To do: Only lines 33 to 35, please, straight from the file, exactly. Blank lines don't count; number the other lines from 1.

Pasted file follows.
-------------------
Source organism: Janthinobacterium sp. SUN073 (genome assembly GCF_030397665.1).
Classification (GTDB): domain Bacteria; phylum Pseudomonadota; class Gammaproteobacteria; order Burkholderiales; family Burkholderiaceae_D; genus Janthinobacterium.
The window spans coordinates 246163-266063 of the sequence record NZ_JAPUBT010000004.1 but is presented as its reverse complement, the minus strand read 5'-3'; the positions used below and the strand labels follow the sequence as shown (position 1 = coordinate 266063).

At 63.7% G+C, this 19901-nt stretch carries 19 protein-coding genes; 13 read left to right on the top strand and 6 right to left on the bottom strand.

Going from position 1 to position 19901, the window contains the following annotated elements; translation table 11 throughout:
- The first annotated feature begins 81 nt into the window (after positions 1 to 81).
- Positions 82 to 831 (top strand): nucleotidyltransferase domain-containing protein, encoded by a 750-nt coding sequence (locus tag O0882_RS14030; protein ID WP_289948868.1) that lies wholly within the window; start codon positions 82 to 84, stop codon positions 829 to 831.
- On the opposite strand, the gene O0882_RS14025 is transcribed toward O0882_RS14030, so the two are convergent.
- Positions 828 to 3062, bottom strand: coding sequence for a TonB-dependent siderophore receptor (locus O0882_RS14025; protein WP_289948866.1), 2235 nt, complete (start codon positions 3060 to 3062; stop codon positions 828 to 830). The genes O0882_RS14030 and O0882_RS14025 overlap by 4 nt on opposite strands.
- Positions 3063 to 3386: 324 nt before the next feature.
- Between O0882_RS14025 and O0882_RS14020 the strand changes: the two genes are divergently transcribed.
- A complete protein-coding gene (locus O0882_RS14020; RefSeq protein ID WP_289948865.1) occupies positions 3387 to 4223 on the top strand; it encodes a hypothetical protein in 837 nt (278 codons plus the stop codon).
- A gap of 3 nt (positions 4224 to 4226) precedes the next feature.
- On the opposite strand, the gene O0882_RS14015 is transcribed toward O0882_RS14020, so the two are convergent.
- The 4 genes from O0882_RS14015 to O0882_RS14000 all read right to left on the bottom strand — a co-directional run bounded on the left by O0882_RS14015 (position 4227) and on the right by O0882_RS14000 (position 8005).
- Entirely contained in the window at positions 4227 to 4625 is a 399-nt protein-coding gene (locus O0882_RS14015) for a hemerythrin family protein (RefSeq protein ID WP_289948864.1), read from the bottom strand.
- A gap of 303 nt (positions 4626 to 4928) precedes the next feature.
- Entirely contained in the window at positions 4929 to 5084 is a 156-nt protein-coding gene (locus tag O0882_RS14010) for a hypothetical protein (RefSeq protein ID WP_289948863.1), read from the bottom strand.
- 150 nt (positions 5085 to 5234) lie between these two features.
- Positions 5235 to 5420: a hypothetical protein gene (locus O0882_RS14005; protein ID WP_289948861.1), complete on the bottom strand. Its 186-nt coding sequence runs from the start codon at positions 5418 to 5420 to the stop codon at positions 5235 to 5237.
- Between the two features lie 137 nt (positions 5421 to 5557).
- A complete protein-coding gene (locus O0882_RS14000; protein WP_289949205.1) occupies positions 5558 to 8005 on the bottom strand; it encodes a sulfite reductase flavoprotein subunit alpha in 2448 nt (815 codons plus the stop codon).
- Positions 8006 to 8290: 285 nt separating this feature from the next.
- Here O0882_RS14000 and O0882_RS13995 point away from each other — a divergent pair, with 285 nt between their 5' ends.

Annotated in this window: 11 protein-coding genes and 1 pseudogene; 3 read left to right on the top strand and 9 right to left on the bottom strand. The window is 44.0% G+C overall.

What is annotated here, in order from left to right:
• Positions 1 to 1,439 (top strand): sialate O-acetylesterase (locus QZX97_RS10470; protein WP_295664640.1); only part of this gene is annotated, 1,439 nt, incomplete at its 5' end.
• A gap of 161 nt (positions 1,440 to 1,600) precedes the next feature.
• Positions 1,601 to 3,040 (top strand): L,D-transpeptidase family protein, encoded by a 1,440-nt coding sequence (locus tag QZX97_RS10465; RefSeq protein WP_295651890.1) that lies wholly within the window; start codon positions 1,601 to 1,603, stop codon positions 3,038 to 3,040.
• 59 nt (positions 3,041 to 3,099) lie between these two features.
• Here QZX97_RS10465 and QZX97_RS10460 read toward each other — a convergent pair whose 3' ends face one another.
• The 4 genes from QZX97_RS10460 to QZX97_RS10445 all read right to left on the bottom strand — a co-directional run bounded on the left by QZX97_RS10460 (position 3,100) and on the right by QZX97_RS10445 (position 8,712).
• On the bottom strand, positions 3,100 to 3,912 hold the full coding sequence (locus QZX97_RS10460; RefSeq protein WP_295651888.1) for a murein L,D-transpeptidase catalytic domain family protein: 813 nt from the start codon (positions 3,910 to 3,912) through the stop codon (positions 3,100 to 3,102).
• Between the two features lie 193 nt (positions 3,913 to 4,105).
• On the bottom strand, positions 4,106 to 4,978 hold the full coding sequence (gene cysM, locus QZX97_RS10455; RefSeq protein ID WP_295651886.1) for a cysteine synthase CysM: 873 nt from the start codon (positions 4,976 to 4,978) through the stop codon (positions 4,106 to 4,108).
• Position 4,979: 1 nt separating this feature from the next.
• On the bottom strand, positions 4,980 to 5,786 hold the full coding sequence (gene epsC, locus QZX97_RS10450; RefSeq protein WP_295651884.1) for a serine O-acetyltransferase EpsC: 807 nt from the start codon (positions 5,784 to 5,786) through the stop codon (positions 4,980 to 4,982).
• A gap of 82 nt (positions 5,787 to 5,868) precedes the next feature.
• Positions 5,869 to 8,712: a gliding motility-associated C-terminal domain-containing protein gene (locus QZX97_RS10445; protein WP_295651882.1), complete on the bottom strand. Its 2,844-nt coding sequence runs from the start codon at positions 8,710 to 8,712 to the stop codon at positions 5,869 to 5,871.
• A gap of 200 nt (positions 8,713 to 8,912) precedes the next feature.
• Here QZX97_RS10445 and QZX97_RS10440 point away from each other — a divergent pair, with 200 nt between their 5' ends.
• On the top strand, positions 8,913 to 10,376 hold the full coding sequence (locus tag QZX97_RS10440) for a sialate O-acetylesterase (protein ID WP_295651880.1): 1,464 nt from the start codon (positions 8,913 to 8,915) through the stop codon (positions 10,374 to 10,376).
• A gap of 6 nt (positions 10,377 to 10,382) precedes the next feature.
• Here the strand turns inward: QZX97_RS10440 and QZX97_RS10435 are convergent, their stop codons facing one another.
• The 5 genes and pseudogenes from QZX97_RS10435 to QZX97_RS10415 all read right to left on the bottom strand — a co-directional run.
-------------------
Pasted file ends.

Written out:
• On the bottom strand, positions 3,100 to 3,912 hold the full coding sequence (locus QZX97_RS10460; RefSeq protein WP_295651888.1) for a murein L,D-transpeptidase catalytic domain family protein: 813 nt from the start codon (positions 3,910 to 3,912) through the stop codon (positions 3,100 to 3,102).
• Between the two features lie 193 nt (positions 3,913 to 4,105).
• On the bottom strand, positions 4,106 to 4,978 hold the full coding sequence (gene cysM, locus QZX97_RS10455; RefSeq protein ID WP_295651886.1) for a cysteine synthase CysM: 873 nt from the start codon (positions 4,976 to 4,978) through the stop codon (positions 4,106 to 4,108).